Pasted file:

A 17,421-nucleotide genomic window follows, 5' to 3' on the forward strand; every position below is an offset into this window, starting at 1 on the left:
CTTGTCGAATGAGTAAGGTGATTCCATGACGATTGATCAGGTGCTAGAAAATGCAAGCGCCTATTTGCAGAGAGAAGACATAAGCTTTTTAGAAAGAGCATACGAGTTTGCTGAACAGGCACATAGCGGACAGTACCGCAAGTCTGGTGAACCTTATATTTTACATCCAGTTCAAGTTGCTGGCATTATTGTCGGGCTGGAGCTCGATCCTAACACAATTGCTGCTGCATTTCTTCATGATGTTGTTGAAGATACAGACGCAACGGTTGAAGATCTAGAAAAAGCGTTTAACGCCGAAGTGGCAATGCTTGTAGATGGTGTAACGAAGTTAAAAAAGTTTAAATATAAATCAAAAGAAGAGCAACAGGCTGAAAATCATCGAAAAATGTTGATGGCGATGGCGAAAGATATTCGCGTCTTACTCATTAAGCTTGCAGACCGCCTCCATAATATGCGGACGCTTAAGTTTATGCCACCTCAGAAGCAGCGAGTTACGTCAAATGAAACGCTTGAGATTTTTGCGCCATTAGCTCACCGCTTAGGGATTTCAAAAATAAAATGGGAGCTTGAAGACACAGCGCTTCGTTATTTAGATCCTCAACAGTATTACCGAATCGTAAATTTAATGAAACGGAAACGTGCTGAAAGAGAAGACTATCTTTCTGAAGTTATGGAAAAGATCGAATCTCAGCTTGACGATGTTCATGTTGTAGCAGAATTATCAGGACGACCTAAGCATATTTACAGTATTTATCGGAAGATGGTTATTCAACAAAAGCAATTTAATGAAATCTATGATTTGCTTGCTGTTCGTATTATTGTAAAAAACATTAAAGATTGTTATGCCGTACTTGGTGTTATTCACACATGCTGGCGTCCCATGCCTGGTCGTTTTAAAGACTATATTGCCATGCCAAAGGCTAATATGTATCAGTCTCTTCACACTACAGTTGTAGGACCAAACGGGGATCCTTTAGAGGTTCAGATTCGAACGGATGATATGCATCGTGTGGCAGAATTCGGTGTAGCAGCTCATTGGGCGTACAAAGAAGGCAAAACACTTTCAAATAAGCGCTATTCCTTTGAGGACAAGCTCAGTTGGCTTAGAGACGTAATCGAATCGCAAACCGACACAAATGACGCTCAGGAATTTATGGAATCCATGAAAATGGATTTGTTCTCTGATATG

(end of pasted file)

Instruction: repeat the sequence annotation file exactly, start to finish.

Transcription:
A 17,421-nucleotide genomic window follows, 5' to 3' on the forward strand; every position below is an offset into this window, starting at 1 on the left:
CTTGTCGAATGAGTAAGGTGATTCCATGACGATTGATCAGGTGCTAGAAAATGCAAGCGCCTATTTGCAGAGAGAAGACATAAGCTTTTTAGAAAGAGCATACGAGTTTGCTGAACAGGCACATAGCGGACAGTACCGCAAGTCTGGTGAACCTTATATTTTACATCCAGTTCAAGTTGCTGGCATTATTGTCGGGCTGGAGCTCGATCCTAACACAATTGCTGCTGCATTTCTTCATGATGTTGTTGAAGATACAGACGCAACGGTTGAAGATCTAGAAAAAGCGTTTAACGCCGAAGTGGCAATGCTTGTAGATGGTGTAACGAAGTTAAAAAAGTTTAAATATAAATCAAAAGAAGAGCAACAGGCTGAAAATCATCGAAAAATGTTGATGGCGATGGCGAAAGATATTCGCGTCTTACTCATTAAGCTTGCAGACCGCCTCCATAATATGCGGACGCTTAAGTTTATGCCACCTCAGAAGCAGCGAGTTACGTCAAATGAAACGCTTGAGATTTTTGCGCCATTAGCTCACCGCTTAGGGATTTCAAAAATAAAATGGGAGCTTGAAGACACAGCGCTTCGTTATTTAGATCCTCAACAGTATTACCGAATCGTAAATTTAATGAAACGGAAACGTGCTGAAAGAGAAGACTATCTTTCTGAAGTTATGGAAAAGATCGAATCTCAGCTTGACGATGTTCATGTTGTAGCAGAATTATCAGGACGACCTAAGCATATTTACAGTATTTATCGGAAGATGGTTATTCAACAAAAGCAATTTAATGAAATCTATGATTTGCTTGCTGTTCGTATTATTGTAAAAAACATTAAAGATTGTTATGCCGTACTTGGTGTTATTCACACATGCTGGCGTCCCATGCCTGGTCGTTTTAAAGACTATATTGCCATGCCAAAGGCTAATATGTATCAGTCTCTTCACACTACAGTTGTAGGACCAAACGGGGATCCTTTAGAGGTTCAGATTCGAACGGATGATATGCATCGTGTGGCAGAATTCGGTGTAGCAGCTCATTGGGCGTACAAAGAAGGCAAAACACTTTCAAATAAGCGCTATTCCTTTGAGGACAAGCTCAGTTGGCTTAGAGACGTAATCGAATCGCAAACCGACACAAATGACGCTCAGGAATTTATGGAATCCATGAAAATGGATTTGTTCTCTGATATG